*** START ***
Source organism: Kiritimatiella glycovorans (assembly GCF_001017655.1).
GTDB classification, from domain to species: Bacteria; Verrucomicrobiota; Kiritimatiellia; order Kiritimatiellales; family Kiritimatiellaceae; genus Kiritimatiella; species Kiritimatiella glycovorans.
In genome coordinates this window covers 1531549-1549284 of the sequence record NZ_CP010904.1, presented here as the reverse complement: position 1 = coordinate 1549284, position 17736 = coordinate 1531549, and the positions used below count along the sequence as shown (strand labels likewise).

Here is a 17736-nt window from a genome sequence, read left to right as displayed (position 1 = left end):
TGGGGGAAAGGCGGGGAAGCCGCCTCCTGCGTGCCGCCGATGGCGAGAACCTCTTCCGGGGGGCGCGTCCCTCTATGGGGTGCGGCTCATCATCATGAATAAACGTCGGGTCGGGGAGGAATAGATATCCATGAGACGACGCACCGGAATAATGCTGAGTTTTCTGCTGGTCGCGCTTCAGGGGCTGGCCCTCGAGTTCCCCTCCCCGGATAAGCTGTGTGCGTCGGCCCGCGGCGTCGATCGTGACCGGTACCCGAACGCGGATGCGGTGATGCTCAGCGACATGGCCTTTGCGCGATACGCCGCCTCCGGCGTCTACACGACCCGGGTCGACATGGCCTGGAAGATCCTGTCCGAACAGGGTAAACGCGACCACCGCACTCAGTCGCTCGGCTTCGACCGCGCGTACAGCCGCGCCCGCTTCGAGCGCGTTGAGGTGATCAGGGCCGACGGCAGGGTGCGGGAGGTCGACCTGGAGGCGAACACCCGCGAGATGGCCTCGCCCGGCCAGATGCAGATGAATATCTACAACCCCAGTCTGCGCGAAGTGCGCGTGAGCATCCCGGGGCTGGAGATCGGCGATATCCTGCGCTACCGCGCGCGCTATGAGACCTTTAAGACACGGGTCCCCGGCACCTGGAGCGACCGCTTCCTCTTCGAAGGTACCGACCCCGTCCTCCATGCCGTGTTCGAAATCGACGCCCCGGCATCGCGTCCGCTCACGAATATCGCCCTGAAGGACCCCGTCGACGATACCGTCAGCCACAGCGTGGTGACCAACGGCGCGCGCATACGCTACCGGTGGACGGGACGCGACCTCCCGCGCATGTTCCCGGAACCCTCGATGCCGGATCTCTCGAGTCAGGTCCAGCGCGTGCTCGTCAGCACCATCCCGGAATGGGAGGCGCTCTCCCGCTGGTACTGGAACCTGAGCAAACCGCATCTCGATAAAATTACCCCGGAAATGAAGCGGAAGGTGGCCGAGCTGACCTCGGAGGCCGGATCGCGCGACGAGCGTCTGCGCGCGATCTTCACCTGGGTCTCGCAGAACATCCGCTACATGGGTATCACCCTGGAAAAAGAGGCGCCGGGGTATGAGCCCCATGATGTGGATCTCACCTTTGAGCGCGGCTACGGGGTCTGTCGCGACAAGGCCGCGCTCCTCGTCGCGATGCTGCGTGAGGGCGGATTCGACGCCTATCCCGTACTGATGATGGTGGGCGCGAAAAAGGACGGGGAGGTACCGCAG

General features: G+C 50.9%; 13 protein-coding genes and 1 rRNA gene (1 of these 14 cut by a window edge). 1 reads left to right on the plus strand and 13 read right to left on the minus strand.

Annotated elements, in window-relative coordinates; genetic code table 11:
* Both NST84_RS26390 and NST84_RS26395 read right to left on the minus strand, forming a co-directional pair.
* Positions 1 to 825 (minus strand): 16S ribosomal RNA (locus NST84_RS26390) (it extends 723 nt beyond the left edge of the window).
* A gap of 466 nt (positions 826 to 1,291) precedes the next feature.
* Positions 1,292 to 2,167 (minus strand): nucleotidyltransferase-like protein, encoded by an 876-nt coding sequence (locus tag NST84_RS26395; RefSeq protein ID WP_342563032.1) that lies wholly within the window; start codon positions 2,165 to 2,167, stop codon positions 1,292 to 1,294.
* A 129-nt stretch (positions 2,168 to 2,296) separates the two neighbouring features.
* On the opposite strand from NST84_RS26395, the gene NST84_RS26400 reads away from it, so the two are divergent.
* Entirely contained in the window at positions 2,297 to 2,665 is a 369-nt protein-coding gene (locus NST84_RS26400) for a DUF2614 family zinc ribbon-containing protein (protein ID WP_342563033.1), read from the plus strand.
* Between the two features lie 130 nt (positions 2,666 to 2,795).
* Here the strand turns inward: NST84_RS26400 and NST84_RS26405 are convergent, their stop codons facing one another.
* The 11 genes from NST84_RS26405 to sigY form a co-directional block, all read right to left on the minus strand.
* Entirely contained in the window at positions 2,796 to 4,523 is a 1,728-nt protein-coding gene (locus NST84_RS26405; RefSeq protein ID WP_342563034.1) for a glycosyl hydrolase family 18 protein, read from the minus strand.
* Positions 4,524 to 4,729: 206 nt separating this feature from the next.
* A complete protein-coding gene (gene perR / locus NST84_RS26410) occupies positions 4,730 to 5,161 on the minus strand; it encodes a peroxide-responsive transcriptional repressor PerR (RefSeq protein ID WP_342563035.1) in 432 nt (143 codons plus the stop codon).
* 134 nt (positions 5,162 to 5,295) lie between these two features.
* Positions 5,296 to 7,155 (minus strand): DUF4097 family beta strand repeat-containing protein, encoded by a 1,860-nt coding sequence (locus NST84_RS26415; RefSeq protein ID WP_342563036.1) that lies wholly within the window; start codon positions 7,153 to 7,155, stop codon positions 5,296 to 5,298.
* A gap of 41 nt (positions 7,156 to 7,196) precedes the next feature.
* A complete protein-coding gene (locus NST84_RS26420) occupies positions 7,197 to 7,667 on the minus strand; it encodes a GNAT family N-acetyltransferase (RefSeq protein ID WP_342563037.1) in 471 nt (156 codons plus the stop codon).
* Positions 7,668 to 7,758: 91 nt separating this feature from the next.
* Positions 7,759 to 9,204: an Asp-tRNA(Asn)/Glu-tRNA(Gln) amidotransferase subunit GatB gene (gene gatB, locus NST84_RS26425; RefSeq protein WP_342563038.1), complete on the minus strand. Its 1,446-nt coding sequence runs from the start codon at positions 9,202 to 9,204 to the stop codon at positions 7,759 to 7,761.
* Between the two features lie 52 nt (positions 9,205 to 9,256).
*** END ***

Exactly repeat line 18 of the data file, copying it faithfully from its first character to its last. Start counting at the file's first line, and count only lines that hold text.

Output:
* Entirely contained in the window at positions 2,796 to 4,523 is a 1,728-nt protein-coding gene (locus NST84_RS26405; RefSeq protein ID WP_342563034.1) for a glycosyl hydrolase family 18 protein, read from the minus strand.